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Insomnia is the perception or complaint of inadequate or
poor-quality sleep because of one or more of the following:
difficulty falling asleep
waking up frequently during the night with difficulty returning to sleep
waking up too early in the morning
Insomnia is not defined by the number of hours of sleep a person gets or how long it takes to fall asleep. Individuals vary normally in their need for, and their satisfaction with, sleep. Insomnia may cause problems during the day, such as tiredness, a lack of energy, difficulty concentrating, and irritability.
Insomnia can be classified as transient (short term), intermittent (on and off), and chronic (constant). Insomnia lasting from a single night to a few weeks is referred to as transient. If episodes of transient insomnia occur from time to time, the insomnia is said to be intermittent. Insomnia is considered to be chronic if it occurs on most nights and lasts a month or more.
What causes it?
Certain conditions seem to make individuals more likely to experience insomnia. Examples of these conditions include:
advanced age (insomnia occurs more frequently in those over age 60)
a history of depression
If other conditions (such as stress, anxiety, a medical problem, or the use of certain medications) occur along with the above conditions, insomnia is more likely.
There are many causes of insomnia. Transient and
intermittent insomnia generally occur in people who are temporarily experiencing
one or more of the following:
change in the surrounding environment
sleep/wake schedule problems such as those due to jet lag
medication side effects
Chronic insomnia is more complex and often results from a combination of factors, including underlying physical or mental disorders. One of the most common causes of chronic insomnia is depression. Other underlying causes include arthritis, kidney disease, heart failure, asthma, sleep apnea, narcolepsy, restless legs syndrome, Parkinson's disease, and hyperthyroidism. However, chronic insomnia may also be due to behavioral factors, including the misuse of caffeine, alcohol, or other substances; disrupted sleep/wake cycles as may occur with shift work or other nighttime activity schedules; and chronic stress.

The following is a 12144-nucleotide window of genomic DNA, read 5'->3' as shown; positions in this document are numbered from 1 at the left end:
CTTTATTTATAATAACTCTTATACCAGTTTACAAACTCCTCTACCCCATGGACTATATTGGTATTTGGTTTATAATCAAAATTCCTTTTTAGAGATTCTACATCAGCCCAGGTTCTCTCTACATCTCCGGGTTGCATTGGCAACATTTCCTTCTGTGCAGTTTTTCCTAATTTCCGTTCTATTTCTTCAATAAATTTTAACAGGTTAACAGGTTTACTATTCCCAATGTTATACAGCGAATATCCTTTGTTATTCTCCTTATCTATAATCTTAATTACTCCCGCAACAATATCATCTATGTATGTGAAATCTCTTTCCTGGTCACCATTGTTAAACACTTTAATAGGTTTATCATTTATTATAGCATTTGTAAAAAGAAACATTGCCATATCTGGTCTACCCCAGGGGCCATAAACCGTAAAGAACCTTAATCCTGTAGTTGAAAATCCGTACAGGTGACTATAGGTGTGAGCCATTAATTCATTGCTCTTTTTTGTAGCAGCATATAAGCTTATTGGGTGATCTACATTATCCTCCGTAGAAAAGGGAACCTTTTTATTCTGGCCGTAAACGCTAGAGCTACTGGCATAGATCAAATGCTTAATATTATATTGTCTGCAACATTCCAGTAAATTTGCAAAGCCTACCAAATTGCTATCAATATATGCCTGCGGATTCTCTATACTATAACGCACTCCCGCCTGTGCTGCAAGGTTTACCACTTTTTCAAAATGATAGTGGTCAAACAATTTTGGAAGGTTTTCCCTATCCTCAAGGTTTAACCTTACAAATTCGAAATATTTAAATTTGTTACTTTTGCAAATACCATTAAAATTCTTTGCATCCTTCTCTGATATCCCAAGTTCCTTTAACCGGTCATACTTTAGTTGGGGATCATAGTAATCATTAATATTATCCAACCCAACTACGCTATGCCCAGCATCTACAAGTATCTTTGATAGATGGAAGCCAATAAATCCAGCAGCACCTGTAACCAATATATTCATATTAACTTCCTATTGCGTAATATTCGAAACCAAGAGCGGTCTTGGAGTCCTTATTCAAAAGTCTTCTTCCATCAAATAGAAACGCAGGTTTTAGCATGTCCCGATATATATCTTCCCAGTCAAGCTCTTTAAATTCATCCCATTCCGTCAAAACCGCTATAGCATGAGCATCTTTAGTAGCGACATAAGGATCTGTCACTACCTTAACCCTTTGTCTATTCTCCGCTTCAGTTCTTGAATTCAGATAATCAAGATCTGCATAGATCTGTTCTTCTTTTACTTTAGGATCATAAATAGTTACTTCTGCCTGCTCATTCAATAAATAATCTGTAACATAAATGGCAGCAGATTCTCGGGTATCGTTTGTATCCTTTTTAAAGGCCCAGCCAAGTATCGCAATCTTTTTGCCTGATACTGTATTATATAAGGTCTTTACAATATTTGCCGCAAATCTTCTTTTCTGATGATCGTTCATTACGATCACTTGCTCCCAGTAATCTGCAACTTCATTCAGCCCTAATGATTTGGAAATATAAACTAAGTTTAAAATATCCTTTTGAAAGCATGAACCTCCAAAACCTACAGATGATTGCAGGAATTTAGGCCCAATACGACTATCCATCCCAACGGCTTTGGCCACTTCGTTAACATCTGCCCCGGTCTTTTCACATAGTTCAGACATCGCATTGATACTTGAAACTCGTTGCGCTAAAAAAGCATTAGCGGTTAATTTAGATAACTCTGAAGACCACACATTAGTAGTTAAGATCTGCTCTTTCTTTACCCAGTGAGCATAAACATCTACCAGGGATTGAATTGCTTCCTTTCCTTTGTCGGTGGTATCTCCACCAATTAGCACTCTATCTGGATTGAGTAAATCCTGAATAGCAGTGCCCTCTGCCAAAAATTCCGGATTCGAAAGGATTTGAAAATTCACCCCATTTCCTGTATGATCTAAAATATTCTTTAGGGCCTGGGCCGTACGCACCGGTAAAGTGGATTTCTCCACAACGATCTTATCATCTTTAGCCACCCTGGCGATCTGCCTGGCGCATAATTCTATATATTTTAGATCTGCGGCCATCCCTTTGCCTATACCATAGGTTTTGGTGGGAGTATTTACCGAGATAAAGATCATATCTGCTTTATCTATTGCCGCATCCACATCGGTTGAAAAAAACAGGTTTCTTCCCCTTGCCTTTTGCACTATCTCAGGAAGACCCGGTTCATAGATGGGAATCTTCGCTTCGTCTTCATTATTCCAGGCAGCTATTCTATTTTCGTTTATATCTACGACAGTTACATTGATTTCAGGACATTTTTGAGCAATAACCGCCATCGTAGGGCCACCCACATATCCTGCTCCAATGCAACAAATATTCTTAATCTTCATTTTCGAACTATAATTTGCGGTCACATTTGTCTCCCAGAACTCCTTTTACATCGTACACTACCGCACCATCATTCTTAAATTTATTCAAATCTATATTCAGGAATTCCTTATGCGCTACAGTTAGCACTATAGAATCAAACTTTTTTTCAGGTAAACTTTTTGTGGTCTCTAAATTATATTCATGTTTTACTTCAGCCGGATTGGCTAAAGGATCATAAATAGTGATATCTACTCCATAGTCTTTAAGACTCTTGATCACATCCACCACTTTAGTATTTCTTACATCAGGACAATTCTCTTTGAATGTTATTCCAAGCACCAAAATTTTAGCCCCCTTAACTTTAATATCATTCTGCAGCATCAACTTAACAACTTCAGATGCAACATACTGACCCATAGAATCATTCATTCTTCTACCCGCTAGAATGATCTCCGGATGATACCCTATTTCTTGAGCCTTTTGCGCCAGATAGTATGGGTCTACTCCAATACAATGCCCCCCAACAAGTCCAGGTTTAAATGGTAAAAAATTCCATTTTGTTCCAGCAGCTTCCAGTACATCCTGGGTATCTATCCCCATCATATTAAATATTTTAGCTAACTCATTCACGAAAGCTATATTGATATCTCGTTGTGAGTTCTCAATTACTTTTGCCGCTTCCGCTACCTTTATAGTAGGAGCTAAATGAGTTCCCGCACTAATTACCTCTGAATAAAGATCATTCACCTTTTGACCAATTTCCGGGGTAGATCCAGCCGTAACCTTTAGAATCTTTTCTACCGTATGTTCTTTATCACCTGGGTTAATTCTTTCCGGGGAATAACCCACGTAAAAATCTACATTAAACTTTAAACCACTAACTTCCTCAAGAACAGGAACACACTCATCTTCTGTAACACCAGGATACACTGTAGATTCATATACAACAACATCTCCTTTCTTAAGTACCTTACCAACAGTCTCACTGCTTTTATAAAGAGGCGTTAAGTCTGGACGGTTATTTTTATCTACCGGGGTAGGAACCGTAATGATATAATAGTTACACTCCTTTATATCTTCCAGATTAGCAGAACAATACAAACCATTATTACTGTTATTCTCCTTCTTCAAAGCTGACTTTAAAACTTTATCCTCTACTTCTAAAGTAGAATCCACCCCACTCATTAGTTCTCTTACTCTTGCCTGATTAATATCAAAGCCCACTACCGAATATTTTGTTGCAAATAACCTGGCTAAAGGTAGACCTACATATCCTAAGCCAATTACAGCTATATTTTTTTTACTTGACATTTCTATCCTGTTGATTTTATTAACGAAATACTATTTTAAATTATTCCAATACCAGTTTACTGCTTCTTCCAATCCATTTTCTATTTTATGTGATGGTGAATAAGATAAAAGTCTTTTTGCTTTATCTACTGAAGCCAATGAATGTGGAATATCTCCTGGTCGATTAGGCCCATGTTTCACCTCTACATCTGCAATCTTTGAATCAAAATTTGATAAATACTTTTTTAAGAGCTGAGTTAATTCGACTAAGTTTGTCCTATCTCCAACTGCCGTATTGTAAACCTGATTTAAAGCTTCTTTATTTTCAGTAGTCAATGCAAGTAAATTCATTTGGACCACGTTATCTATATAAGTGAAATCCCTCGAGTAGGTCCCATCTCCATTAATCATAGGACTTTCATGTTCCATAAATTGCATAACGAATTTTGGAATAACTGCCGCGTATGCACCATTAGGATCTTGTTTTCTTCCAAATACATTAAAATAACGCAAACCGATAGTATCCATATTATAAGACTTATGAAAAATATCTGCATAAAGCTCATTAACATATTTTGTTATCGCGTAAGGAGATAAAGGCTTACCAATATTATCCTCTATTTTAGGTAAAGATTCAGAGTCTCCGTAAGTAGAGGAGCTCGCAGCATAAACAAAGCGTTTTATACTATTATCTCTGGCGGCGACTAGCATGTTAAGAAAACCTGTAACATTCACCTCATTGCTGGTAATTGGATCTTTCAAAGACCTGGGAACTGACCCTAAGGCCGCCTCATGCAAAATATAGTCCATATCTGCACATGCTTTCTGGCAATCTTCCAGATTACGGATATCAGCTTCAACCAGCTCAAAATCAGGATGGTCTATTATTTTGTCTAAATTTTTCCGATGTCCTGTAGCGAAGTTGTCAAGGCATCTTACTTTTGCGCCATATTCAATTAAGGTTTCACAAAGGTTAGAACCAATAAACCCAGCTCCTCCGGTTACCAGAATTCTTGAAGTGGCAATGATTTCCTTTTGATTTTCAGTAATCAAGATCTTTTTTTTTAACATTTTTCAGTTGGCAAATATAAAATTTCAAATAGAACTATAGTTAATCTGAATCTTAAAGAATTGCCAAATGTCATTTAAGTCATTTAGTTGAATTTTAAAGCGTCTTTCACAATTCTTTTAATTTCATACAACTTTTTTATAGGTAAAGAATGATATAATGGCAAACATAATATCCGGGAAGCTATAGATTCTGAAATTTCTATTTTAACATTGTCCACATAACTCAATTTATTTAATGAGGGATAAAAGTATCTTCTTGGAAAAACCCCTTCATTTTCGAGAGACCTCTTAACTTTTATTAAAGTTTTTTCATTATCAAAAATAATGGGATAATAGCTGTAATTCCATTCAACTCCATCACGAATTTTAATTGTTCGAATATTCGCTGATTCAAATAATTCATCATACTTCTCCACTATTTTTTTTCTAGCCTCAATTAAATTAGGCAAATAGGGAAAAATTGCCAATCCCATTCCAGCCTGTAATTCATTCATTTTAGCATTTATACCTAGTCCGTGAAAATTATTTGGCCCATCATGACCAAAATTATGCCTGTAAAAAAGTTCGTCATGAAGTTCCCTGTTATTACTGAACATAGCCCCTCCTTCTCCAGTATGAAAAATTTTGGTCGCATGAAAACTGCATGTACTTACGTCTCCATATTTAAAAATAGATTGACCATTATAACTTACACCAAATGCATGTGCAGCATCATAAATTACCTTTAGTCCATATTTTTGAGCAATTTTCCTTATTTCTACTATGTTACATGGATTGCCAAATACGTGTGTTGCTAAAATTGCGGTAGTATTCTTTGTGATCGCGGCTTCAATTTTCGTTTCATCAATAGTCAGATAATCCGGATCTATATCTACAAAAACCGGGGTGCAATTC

In addition, the following behaviors have been shown to
perpetuate insomnia in some people:
expecting to have difficulty sleeping and worrying about it
ingesting excessive amounts of caffeine
drinking alcohol before bedtime
smoking cigarettes before bedtime
excessive napping in the afternoon or evening
irregular or continually disrupted sleep/wake schedules
These behaviors may prolong existing insomnia, and they can also be responsible for causing the sleeping problem in the first place. Stopping these behaviors may eliminate the insomnia altogether.
Who gets insomnia?
Insomnia is found in males and females of all age groups, although it seems to be more common in females (especially after menopause) and in the elderly. The ability to sleep, rather than the need for sleep, appears to decrease with advancing age.
How is it diagnosed?
Patients with insomnia are evaluated with the help of a medical history and a sleep history. The sleep history may be obtained from a sleep diary filled out by the patient or by an interview with the patient's bed partner concerning the quantity and quality of the patient's sleep. Specialized sleep studies may be recommended, but only if there is suspicion that the patient may have a primary sleep disorder such as sleep apnea or narcolepsy.
How is it treated?